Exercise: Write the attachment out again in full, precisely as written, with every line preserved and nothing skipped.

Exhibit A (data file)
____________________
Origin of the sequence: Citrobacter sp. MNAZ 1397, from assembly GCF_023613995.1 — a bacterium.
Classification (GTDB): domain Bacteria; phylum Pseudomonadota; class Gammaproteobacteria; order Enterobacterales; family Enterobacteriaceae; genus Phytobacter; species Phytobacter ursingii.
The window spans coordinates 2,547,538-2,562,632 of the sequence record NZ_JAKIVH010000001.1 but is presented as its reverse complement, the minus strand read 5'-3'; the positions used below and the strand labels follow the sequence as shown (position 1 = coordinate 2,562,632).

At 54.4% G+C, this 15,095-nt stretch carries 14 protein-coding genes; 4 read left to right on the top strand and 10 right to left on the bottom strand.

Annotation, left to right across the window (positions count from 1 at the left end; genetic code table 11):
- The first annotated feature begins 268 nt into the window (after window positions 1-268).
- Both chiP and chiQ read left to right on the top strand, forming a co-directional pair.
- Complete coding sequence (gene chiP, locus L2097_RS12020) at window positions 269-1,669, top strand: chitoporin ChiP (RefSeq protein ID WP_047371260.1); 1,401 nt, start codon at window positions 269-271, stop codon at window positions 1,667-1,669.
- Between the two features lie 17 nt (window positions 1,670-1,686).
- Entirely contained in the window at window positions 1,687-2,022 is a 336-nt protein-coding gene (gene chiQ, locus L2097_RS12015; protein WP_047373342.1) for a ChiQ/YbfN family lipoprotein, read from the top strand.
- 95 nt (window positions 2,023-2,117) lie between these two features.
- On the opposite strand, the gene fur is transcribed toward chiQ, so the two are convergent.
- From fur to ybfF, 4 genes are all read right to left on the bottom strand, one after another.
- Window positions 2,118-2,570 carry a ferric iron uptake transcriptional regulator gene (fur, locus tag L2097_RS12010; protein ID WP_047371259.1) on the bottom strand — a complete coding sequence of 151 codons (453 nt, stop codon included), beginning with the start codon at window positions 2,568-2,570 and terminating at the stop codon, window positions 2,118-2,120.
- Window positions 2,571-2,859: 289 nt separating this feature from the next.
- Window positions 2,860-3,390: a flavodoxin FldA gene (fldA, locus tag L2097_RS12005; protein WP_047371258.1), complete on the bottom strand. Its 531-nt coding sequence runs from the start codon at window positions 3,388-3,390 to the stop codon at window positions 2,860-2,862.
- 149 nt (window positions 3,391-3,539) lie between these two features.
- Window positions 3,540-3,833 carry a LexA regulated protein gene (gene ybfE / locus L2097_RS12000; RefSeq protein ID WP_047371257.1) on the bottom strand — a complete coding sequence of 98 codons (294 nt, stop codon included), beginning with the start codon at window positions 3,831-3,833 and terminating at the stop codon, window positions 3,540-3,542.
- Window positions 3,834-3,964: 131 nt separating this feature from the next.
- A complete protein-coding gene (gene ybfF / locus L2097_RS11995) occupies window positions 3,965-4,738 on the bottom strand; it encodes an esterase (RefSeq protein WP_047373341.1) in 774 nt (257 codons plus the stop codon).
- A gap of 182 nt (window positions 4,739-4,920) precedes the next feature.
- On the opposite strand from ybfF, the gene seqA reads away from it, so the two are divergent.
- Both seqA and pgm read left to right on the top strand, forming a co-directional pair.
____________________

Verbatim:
Origin of the sequence: Citrobacter sp. MNAZ 1397, from assembly GCF_023613995.1 — a bacterium.
Classification (GTDB): domain Bacteria; phylum Pseudomonadota; class Gammaproteobacteria; order Enterobacterales; family Enterobacteriaceae; genus Phytobacter; species Phytobacter ursingii.
The window spans coordinates 2,547,538-2,562,632 of the sequence record NZ_JAKIVH010000001.1 but is presented as its reverse complement, the minus strand read 5'-3'; the positions used below and the strand labels follow the sequence as shown (position 1 = coordinate 2,562,632).

At 54.4% G+C, this 15,095-nt stretch carries 14 protein-coding genes; 4 read left to right on the top strand and 10 right to left on the bottom strand.

Annotation, left to right across the window (positions count from 1 at the left end; genetic code table 11):
- The first annotated feature begins 268 nt into the window (after window positions 1-268).
- Both chiP and chiQ read left to right on the top strand, forming a co-directional pair.
- Complete coding sequence (gene chiP, locus L2097_RS12020) at window positions 269-1,669, top strand: chitoporin ChiP (RefSeq protein ID WP_047371260.1); 1,401 nt, start codon at window positions 269-271, stop codon at window positions 1,667-1,669.
- Between the two features lie 17 nt (window positions 1,670-1,686).
- Entirely contained in the window at window positions 1,687-2,022 is a 336-nt protein-coding gene (gene chiQ, locus L2097_RS12015; protein WP_047373342.1) for a ChiQ/YbfN family lipoprotein, read from the top strand.
- 95 nt (window positions 2,023-2,117) lie between these two features.
- On the opposite strand, the gene fur is transcribed toward chiQ, so the two are convergent.
- From fur to ybfF, 4 genes are all read right to left on the bottom strand, one after another.
- Window positions 2,118-2,570 carry a ferric iron uptake transcriptional regulator gene (fur, locus tag L2097_RS12010; protein ID WP_047371259.1) on the bottom strand — a complete coding sequence of 151 codons (453 nt, stop codon included), beginning with the start codon at window positions 2,568-2,570 and terminating at the stop codon, window positions 2,118-2,120.
- Window positions 2,571-2,859: 289 nt separating this feature from the next.
- Window positions 2,860-3,390: a flavodoxin FldA gene (fldA, locus tag L2097_RS12005; protein WP_047371258.1), complete on the bottom strand. Its 531-nt coding sequence runs from the start codon at window positions 3,388-3,390 to the stop codon at window positions 2,860-2,862.
- 149 nt (window positions 3,391-3,539) lie between these two features.
- Window positions 3,540-3,833 carry a LexA regulated protein gene (gene ybfE / locus L2097_RS12000; RefSeq protein ID WP_047371257.1) on the bottom strand — a complete coding sequence of 98 codons (294 nt, stop codon included), beginning with the start codon at window positions 3,831-3,833 and terminating at the stop codon, window positions 3,540-3,542.
- Window positions 3,834-3,964: 131 nt separating this feature from the next.
- A complete protein-coding gene (gene ybfF / locus L2097_RS11995) occupies window positions 3,965-4,738 on the bottom strand; it encodes an esterase (RefSeq protein WP_047373341.1) in 774 nt (257 codons plus the stop codon).
- A gap of 182 nt (window positions 4,739-4,920) precedes the next feature.
- On the opposite strand from ybfF, the gene seqA reads away from it, so the two are divergent.
- Both seqA and pgm read left to right on the top strand, forming a co-directional pair.